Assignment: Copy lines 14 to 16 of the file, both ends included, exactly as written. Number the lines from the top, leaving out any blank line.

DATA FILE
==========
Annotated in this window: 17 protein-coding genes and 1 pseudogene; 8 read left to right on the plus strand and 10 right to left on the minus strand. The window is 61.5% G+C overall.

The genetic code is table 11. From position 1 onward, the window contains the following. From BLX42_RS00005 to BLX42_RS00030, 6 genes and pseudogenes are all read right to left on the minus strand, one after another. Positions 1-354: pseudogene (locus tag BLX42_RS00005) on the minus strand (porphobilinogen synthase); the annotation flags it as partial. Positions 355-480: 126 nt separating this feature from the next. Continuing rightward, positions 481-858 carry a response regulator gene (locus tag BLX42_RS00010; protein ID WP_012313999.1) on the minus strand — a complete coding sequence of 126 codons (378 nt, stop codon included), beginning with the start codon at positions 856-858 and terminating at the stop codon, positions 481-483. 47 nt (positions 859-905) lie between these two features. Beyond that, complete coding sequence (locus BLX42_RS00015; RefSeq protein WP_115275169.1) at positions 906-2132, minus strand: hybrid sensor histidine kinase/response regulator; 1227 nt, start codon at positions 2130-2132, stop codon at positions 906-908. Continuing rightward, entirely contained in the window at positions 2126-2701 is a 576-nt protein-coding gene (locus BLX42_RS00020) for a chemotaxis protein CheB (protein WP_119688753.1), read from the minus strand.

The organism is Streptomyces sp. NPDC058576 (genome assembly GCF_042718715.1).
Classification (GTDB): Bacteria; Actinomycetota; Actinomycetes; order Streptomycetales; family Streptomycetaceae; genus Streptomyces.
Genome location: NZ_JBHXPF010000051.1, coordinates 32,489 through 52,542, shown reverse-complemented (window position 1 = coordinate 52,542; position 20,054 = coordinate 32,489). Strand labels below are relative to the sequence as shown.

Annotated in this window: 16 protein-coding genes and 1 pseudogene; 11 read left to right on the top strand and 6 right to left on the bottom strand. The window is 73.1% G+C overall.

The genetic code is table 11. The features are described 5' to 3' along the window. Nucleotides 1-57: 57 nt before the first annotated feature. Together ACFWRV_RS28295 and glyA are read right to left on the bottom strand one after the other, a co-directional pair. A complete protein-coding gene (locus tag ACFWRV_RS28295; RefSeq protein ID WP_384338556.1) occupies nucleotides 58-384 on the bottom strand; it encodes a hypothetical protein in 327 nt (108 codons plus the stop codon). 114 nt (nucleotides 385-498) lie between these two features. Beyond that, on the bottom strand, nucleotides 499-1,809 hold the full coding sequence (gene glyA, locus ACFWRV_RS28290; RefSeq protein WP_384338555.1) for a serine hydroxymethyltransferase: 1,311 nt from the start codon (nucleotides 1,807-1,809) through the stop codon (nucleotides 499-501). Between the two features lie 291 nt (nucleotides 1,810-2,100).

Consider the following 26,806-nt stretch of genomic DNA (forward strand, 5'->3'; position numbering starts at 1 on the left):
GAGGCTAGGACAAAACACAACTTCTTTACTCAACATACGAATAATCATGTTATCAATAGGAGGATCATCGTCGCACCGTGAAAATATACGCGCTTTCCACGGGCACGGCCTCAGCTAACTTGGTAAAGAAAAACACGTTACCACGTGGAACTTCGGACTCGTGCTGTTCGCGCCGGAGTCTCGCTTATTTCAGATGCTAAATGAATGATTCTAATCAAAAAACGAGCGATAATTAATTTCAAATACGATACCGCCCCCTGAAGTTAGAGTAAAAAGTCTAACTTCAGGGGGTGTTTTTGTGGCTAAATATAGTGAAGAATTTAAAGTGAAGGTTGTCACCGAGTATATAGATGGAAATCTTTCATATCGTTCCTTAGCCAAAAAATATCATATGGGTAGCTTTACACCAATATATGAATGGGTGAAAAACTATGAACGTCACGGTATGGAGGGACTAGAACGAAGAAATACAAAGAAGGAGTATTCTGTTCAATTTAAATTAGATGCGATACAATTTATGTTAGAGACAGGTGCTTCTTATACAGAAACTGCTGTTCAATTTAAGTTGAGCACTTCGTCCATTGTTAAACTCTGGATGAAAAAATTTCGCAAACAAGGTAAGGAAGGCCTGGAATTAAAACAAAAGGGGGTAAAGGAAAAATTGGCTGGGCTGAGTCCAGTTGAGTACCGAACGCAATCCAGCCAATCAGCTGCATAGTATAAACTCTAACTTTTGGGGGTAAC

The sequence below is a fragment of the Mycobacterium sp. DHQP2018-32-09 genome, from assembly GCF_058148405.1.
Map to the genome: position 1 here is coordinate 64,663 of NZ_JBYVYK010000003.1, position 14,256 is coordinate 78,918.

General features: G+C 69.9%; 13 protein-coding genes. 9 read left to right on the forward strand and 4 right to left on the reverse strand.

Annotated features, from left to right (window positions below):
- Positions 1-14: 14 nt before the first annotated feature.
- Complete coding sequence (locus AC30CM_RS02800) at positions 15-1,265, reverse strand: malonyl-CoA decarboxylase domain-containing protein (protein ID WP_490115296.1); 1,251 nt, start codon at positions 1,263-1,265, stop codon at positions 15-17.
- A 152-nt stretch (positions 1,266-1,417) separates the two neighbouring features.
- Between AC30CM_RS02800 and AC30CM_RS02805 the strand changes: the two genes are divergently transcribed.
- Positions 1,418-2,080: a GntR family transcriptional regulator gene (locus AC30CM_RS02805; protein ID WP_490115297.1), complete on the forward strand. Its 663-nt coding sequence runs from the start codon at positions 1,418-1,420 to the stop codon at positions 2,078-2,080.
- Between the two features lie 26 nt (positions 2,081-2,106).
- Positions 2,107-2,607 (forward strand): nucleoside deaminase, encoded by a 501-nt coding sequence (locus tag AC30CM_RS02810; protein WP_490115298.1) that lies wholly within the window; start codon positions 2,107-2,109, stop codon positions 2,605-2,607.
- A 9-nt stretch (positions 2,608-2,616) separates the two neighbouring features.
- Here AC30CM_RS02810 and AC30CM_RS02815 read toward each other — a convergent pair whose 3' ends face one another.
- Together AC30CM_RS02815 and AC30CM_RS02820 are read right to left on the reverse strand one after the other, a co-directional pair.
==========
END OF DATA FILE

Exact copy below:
- Positions 1-14: 14 nt before the first annotated feature.
- Complete coding sequence (locus AC30CM_RS02800) at positions 15-1,265, reverse strand: malonyl-CoA decarboxylase domain-containing protein (protein ID WP_490115296.1); 1,251 nt, start codon at positions 1,263-1,265, stop codon at positions 15-17.
- A 152-nt stretch (positions 1,266-1,417) separates the two neighbouring features.